Just like that, 2018 is almost over. As everyone takes a moment to look back at what’s happened in the past 12 months, we’re busy looking ahead. We cover the Richmond area’s startup scene every day, which you can read about on our site or in our twice-weekly newsletter, The Beat. If you read that, you probably already know who made big moves in 2018. But which startups are poised for huge things in 2019?
We’ve been exploring that question by reaching out the venture capitalists, founders, accelerator leaders and checking our own notebooks and past stories to pull out the 19 Richmond Startups to Watch in 2019.
A few of the names on this list are already pretty well-known — so well-known they’ve won national pitch competitions and completed top-class accelerator programs. Others have some of the top investors and rising Richmond tech stars behind their name, but they’ve spent the better part of the past year heads down. What they all have in common is the opportunity to blow up this year, whether through a big Series B round, all-star client addition or national expansion.
Without further ado, here’s our list of 19 startups to watch in 2019.
Coin Savage, a financial services platform, launched July 20 with the goal of being “the Airbnb of crypto advice.” The platform has a leaderboard of experts that users can turn to before investing, and experts can post content, track trading activity and interact with users, all of which moves them up or down in the rankings. The bootstrapped startup is still early in its development, but is tackling an industry ripe for disruption. Billions are spent each year on financial advice, and with cryptocurrency having a wild 2018, there’s bound to be demand for trustworthy advisers.
PepsiCo swooped into the River City in October to acquire local startup Health Warrior, which makes Chia Bars and other plant-based “superfood” products. The company, founded in 2011, will stay headquartered in Richmond but have the financial and scientific backing of one of the world’s largest food and beverage companies. Important to note is that Health Warrior was PepsiCo’s first investment under its new emerging-trends division, “The Hive.”
Two-year-old Henrico startup Legacy Navigator expanded its footprint north in August with the acquisition of Pennsylvania-based Moving Solutions. The company helps seniors and their families handle estate disposition, and co-founder Matt Paxton said the move is expanding its services throughout the East Coast, up to New York. Paxton plans to add 250 employees in coming years as it expands through acquisitions into more major metros, with the goal of having operations from Boston down to Miami in two years.
Two years after its founding, Richmond startup Dippy is on the verge of some significant expansion. The platform is used by local restaurants to create exclusive deals that are sent to users’ phones as they walk in. It has built a local client base of dozens of businesses and plans to expand into nine new markets including Virginia Beach, Philadelphia and Austin. Dippy was one of five companies selected for the 757 Accelerate program this fall, where it received $20,000 among other benefits.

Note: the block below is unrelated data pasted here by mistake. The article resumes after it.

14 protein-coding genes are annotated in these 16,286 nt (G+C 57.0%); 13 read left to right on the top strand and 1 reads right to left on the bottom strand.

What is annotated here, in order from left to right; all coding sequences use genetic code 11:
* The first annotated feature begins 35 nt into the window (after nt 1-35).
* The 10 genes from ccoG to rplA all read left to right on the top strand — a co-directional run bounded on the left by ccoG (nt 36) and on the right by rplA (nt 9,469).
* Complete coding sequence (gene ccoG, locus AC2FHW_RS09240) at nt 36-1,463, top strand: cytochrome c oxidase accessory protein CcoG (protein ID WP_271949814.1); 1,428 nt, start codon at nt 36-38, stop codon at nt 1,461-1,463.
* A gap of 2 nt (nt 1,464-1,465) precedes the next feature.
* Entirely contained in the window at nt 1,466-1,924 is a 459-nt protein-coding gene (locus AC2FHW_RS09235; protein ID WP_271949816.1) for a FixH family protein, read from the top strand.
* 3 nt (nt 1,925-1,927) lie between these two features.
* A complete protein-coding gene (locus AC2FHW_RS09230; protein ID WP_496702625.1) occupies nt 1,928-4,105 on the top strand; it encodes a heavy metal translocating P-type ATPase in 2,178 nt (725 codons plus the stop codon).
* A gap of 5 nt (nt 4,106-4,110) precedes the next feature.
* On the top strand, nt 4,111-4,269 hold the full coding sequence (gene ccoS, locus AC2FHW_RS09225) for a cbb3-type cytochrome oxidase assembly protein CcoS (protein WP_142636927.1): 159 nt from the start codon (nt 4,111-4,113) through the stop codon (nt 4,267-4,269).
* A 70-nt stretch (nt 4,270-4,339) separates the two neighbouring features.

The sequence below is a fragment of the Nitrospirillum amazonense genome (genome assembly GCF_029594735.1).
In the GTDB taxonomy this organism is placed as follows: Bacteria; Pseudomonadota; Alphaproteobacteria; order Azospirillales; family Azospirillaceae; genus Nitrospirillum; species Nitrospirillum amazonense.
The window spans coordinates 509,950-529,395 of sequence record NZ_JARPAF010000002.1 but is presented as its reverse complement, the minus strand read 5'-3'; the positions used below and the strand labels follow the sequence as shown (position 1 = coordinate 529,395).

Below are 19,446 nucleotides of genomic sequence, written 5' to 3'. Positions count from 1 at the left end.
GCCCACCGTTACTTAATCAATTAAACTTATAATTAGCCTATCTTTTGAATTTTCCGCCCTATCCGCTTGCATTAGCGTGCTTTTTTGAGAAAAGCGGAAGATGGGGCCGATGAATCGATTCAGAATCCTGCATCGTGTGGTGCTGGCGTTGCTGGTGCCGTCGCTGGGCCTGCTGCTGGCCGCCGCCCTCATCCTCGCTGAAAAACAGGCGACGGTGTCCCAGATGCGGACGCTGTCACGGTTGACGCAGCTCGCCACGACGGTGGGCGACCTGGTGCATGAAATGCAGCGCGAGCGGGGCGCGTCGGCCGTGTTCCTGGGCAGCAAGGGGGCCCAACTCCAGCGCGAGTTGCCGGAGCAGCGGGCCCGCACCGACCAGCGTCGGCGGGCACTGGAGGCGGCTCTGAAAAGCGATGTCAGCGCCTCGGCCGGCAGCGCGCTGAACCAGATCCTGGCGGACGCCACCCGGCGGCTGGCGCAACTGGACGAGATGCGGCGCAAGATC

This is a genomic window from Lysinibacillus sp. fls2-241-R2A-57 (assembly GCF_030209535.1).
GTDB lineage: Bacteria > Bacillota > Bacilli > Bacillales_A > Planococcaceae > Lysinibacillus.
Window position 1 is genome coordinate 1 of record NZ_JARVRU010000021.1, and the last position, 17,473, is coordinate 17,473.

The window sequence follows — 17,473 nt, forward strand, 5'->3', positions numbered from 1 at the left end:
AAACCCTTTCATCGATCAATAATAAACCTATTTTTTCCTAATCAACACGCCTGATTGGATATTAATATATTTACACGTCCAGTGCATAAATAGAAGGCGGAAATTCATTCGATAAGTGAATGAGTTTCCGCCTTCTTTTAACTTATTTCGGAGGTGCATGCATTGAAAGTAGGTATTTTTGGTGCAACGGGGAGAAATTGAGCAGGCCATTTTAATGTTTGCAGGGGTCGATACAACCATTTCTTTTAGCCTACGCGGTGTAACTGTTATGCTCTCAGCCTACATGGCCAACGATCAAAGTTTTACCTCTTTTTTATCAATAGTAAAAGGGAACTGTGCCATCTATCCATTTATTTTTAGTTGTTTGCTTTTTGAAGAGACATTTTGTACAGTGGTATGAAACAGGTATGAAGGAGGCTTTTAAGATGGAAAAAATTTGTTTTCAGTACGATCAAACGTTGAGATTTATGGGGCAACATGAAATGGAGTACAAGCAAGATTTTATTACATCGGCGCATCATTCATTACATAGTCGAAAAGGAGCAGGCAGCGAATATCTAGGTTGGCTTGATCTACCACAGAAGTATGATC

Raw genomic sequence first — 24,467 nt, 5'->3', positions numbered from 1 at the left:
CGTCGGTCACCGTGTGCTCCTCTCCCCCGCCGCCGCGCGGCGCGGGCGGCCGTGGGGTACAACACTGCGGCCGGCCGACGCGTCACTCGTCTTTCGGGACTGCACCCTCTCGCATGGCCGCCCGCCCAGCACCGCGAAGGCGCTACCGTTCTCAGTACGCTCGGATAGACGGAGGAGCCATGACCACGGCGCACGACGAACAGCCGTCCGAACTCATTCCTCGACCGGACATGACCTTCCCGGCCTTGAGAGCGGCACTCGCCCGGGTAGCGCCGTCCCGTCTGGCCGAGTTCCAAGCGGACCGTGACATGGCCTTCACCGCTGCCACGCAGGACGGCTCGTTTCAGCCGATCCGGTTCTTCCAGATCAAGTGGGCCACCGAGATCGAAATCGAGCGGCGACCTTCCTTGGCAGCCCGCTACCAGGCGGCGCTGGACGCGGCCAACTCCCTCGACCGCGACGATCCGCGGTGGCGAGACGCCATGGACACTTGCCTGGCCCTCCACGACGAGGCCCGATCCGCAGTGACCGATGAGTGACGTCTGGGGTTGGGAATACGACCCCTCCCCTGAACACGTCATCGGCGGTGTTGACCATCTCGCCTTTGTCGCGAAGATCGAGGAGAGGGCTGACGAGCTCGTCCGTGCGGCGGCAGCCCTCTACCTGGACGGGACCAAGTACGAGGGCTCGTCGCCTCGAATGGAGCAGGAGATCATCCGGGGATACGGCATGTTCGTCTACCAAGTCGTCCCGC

Digital ReLab grew out of work in 2012 for Bob Dylan Music Co. to digitize and manage the musician’s vast archive of tapes, photographs and other media. Since then, it has signed on a lengthy client list including the New York Philharmonic, Billy Joel and Universal Media Inc. It recently closed a seed-stage investment round and has plans to significantly grow its customer base over the next 18 months.
Trolley Ventures, an investment fund created in 2017, has made its first three investments this year, keeping all of the money in Central Virginia. It participated in funding rounds for health tech startup Grenova, augmented reality company ARTGlass and digital media startup Digital ReLab. Trolley announced in June that it had completed an initial $4 million fundraising round from investors, and plans to close on a fund of up to $10 million by yearend.
After a successful $35,000 Kickstarter campaign this summer, Richmond-based startup CrowdLobby launched its online platform where users can crowdfund money to hire lobbyists to work on specific legislative issues. The site launched in September with nine active fundraising campaigns, five of which are legislative issues specific to Virginia. It’s now developing a mobile app that should go live in 2019.
Recently launched startup Naborforce helps seniors with nonmedical daily tasks like making meals, household chores and transportation by connecting them with people in the community looking to provide help. It’s a member of Startup Virginia and has been bootstrapped so far. Since launching a Richmond pilot in August, about 200 people have expressed an interest in becoming Nabors and several dozen seniors have signed up. With 10,000 baby boomers turning 65 every day for the next 10 years, there’s bound to be a fast-growing market for in-home care, and Naborforce is poised to take advantage.
RoundTrip, which has offices in Richmond and in Philadelphia, has developed a technology platform that lets healthcare providers book rides for patients from a network of about 200 medical transportation providers. Founded in 2016, the startup participated in the Lighthouse Labs accelerator last fall and currently is partnering with healthcare providers in 20 states, including Mount Sinai Health System in New York and MD Anderson Cancer Center in Texas. In March, RoundTrip raised $1.9 million in seed funding from four institutional investors to fuel its expansion.